So his ability to "slow-walk" the American project would have been quite limited, even if he wanted to.

Of course, I could be misremembering things. It's been awhile since I cracked that one open.
posted by sbutler at 10:45 PM on October 3, 2011


Not only do I love the dissolving of the Nobel Prizes and their subsequent reconstitution, I love the people involved.

If I have seen further it is by standing on the shoulders of giants. Newton said that three hundred odd years ago, and it wasn't more applicable than it was in the early years of the twentieth century.

Recommended reading: The Making of the Atomic Bomb. Szilard's bet with Oppenheimer is an historic moment of the caliber of Caesar crossing the Rubicon.
posted by Sphinx at 11:00 PM on October 3, 2011 [1 favorite]


Bohr got out and worked on the Manhattan Project, and, it's to be presumed, did not slow-walk the development of nuclear weapons. You're thinking of Heisenberg.

I don't think so
posted by Skeptic at 11:05 PM on October 3, 2011


Niels Bohr also had a Nobel medal, but he'd put his up for auction on March 12, 1940, to raise money for Finnish Relief.

So much good stuff in this story.
posted by swordfishtrombones at 11:37 PM on October 3, 2011 [1 favorite]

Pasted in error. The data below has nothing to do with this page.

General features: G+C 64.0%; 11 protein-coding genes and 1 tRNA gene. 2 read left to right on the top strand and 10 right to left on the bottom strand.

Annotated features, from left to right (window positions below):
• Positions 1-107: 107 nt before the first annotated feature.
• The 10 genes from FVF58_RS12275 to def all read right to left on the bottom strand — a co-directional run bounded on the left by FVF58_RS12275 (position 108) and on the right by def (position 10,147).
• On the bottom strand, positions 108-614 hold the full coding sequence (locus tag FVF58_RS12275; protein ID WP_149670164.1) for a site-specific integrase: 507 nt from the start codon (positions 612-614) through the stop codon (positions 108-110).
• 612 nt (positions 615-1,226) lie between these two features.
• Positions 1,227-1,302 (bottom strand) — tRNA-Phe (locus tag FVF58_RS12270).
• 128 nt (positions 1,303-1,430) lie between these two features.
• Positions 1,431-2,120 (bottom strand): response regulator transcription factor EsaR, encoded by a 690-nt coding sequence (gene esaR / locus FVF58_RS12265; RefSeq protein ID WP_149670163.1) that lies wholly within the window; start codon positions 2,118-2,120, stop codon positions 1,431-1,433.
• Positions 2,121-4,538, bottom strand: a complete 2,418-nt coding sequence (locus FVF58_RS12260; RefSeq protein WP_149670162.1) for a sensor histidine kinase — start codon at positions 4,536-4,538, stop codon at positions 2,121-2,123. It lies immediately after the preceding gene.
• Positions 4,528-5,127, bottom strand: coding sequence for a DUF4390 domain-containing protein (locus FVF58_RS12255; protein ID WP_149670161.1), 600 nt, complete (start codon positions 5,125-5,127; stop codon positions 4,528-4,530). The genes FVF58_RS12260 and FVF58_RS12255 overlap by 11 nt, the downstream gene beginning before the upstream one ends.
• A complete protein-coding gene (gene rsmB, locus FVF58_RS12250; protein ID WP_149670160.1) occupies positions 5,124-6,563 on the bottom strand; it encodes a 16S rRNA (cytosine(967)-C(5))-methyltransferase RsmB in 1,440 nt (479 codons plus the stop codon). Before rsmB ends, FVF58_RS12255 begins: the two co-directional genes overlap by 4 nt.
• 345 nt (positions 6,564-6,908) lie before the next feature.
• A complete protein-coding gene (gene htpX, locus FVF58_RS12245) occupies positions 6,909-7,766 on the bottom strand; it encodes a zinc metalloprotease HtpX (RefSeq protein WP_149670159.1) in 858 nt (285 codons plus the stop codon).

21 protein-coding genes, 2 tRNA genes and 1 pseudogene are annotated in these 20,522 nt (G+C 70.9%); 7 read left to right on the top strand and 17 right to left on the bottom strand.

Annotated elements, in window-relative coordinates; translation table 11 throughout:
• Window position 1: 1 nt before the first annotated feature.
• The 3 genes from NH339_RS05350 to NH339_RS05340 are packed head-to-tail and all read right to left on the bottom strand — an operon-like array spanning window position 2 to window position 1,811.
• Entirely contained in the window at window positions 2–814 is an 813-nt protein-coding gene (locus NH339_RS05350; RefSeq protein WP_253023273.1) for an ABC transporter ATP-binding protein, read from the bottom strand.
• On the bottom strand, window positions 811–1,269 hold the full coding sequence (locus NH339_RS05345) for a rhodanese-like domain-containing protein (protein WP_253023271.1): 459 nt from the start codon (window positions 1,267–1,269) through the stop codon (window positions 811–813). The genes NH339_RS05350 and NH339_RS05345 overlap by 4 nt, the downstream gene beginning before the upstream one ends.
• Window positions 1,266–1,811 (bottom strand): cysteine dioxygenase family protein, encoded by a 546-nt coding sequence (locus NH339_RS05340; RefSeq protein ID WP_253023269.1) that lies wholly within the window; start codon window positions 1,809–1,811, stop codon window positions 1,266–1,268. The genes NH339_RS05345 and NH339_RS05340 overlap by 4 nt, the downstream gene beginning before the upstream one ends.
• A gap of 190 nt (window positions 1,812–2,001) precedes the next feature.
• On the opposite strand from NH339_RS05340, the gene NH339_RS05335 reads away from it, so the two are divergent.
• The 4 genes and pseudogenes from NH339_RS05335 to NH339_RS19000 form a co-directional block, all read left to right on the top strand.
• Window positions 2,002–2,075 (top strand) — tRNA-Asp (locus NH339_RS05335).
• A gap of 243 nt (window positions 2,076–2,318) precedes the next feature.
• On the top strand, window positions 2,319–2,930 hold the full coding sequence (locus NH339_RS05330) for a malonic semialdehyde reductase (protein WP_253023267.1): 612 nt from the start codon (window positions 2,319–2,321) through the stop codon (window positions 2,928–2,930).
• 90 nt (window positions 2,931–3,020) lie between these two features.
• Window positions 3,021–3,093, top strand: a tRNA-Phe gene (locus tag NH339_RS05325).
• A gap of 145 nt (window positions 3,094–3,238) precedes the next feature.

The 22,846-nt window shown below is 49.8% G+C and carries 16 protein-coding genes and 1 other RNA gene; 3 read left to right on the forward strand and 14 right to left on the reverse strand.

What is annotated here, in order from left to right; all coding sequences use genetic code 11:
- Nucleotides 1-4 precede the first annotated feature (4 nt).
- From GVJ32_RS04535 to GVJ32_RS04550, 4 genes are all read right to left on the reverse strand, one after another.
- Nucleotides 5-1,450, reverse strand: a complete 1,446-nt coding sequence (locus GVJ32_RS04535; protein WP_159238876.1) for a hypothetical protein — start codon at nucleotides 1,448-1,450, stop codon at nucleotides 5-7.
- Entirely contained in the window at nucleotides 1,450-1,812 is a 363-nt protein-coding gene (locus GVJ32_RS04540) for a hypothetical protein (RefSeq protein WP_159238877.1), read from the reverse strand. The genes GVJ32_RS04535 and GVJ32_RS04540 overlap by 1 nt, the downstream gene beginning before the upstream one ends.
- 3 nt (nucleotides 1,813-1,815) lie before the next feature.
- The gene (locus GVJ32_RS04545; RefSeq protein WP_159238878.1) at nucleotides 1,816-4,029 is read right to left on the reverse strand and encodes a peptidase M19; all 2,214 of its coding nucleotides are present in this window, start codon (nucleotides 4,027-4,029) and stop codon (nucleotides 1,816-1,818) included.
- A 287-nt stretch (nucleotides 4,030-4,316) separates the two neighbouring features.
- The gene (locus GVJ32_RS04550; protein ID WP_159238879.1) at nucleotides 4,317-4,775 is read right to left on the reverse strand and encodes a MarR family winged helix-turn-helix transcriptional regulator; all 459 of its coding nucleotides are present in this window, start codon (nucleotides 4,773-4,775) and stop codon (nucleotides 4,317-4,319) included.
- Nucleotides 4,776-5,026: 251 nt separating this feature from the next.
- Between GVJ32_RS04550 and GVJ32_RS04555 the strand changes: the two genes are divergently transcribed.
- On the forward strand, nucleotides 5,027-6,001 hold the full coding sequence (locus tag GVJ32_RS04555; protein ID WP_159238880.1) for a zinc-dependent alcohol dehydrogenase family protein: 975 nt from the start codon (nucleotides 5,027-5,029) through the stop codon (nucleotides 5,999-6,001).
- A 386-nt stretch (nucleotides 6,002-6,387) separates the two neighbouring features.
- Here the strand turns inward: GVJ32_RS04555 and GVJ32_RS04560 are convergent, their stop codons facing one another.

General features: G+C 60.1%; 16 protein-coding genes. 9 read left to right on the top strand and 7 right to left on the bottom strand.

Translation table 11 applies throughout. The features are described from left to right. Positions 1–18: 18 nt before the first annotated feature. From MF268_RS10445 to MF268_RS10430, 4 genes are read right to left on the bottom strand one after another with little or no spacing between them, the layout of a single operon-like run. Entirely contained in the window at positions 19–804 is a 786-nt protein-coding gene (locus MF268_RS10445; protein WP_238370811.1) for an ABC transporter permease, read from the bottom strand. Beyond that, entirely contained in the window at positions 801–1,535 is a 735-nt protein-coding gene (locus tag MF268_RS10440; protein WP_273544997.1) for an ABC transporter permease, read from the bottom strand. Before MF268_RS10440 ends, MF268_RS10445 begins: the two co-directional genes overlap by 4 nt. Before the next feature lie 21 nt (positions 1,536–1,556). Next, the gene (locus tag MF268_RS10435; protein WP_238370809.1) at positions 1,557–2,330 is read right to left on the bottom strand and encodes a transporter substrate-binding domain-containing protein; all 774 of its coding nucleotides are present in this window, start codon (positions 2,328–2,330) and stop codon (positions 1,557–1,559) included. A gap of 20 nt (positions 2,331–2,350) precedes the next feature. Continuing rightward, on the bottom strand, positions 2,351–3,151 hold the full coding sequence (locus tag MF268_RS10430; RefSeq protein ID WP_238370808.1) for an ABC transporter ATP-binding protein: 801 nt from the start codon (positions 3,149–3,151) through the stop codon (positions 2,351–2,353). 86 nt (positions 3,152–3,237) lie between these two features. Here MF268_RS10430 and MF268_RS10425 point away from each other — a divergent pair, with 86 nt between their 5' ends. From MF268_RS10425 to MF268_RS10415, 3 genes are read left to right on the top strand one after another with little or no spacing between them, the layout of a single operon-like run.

Aqua regia is fucking scary stuff, before any one out there gets any bright ideas to try this at home. You mix the HN and HCl together and its fine, then all the sudden it starts changing colors, heating up, putting out dark orange fumes(!!!), and then if you're like me, you run as quickly as you can out of the room.
posted by Chekhovian at 11:42 PM on October 3, 2011 [1 favorite]


Aqua regia is fucking scary stuff, before any one out there gets any bright ideas to try this at home. You mix the HN and HCl together and its fine, then all the sudden it starts changing colors, heating up, putting out dark orange fumes(!!!), and then if you're like me, you run as quickly as you can out of the room.

Yeah, it's intimidating - same as bromine. Not much fun when your gloves start bubbling while you're holding a flask.
posted by swordfishtrombones at 11:50 PM on October 3, 2011


Niels Bohr also had a Nobel medal, but he'd put his up for auction on March 12, 1940, to raise money for Finnish Relief. The winning bid was anonymous, but later, Mr. Anonymous gave Bohr's medal to the Danish Historical Museum of Fredrikborg, where it can be seen today.

Yeah, mefites are classy like that.
posted by Dr Dracator at 12:32 AM on October 4, 2011 [1 favorite]


...does anyone know the primary source for this? Interview with Hevesy?

For the dissolving medals story? de Hevesy published an autobiography, Adventures in Radioisotope Research in 1962. The text is on-line, the first link in this comment. That link will take you to his discussion of the event. The story is also told prominantly in his official biography on the Nobel website.
posted by bonehead at 3:08 AM on October 4, 2011


Aqua Regia dissolves Gold - Periodic Table of Videos
posted by mikelieman at 4:50 AM on October 4, 2011


It's been proposed, but, so far as I know, we don't know for sure, that he deliberately stymied progress on the Germans' bomb project.

So we are, how do you say…uncertain?
posted by urschrei at 5:06 AM on October 4, 2011 [3 favorites]